It was easy to believe this for other people’s’ books. But now I’m closing in on the reality that I soon will have a book (or three) of my own to unleash upon the masses. The closer I get, the more I long for obscurity.

This isn’t because I hate or fear marketing (see above). Nor is it some lame attempt to apply reverse psychology to my publishing dreams. (Unless it works. Then it was my intent all along.) I wish I were high-minded enough for it to be about letting the words stand alone, untainted by the evils of self-promotion. (I’m not.)

It’s just that I like obscurity. Obscurity is my favorite pair of pants.

Experts will tell you that marketing and self-promotion are games of chance you can’t afford not to play. They’re right. Absolutely right. Especially if you want to sell books.

I do.

This could be a problem.

Finding Stories

I don’t know where you find your stories, but I find mine everywhere. All I need is a little prompt – an object, a smell, a look from a stranger. Some of my favorite stories are inspired by listening to the words people don’t say.

Here, I’ll show you what I mean. I’m sitting in a Panera restaurant. I have a window seat. It’s just after the lunch rush. I’m going to look around and eavesdrop and see what stories appear. I’m sure I could find a hundred, given time, but I’ll limit myself to the first five that appear. And so you can see how my brain works (don’t look too closely), I’ll put the inspiration for the story idea in brackets. Keep in mind these are just seeds of bigger ideas (or possibly suited only for a short story), but you gotta start somewhere, right?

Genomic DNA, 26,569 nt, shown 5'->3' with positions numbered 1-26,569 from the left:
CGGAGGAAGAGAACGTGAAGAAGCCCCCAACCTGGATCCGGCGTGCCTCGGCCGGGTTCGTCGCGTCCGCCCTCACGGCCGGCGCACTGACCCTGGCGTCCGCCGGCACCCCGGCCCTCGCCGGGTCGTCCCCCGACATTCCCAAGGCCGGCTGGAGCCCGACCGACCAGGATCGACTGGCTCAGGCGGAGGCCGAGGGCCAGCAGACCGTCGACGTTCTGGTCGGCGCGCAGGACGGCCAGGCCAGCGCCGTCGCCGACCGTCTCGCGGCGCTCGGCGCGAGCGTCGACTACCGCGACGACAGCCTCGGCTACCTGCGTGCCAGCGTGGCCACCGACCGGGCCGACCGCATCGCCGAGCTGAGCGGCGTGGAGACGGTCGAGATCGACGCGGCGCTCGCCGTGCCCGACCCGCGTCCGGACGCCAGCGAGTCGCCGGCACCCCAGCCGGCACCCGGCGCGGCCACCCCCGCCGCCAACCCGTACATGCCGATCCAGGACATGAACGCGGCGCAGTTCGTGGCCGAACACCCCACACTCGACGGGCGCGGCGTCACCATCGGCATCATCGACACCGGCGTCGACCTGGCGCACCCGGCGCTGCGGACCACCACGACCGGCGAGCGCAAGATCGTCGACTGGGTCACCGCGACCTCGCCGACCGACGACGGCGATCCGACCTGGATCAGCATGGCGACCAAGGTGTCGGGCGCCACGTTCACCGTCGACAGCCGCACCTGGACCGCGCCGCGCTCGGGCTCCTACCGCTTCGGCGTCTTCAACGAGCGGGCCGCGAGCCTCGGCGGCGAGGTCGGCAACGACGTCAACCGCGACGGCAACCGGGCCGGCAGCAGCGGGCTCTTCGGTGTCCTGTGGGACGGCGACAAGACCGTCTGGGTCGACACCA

Waiting – Barry is a busboy at a busy chain restaurant in a Chicago suburb. Most customers ignore him or offer fake, polite smiles that Barry recognizes as the kind someone offers a person they think is mentally handicapped. He’s not. He’s just quiet. He’s also rich. He inherited seven million dollars two years ago, but he hasn’t touched a penny of it. He’s waiting to fall in love first. He wants to be loved for who he is, not for his money. On a particularly rainy Wednesday, a woman who is clearly annoyed by the young man she is enduring lunch with smiles at him with a different kind of smile. The kind that sets his heart to beating fast. She looks vaguely familiar, but he tells himself this is because she’s eaten there before. He’s wrong.

[A busboy was Hoovering, and hovering, near my table.]

Barriers – When Jerry Kincaid is stuck in I-40 traffic on the August afternoon following the worst day of his life (his girlfriend left him for a state trooper), his attention is drawn to the orange safety barriers – the ones they fill with sand or water or something to keep drivers from killing themselves should they drift off the highway into the median. He reads the manufacturing information and notices the model name is appended with “Mark 3.” A strange curiosity compels him to find out what happened to the “Mark 1″ and “Mark 2″ models. The next day, on the way to the manufacturing plant in Bowling Green, Kentucky, he falls asleep at the wheel and drifts into the median. A year later, the “Mark 4″ is introduced.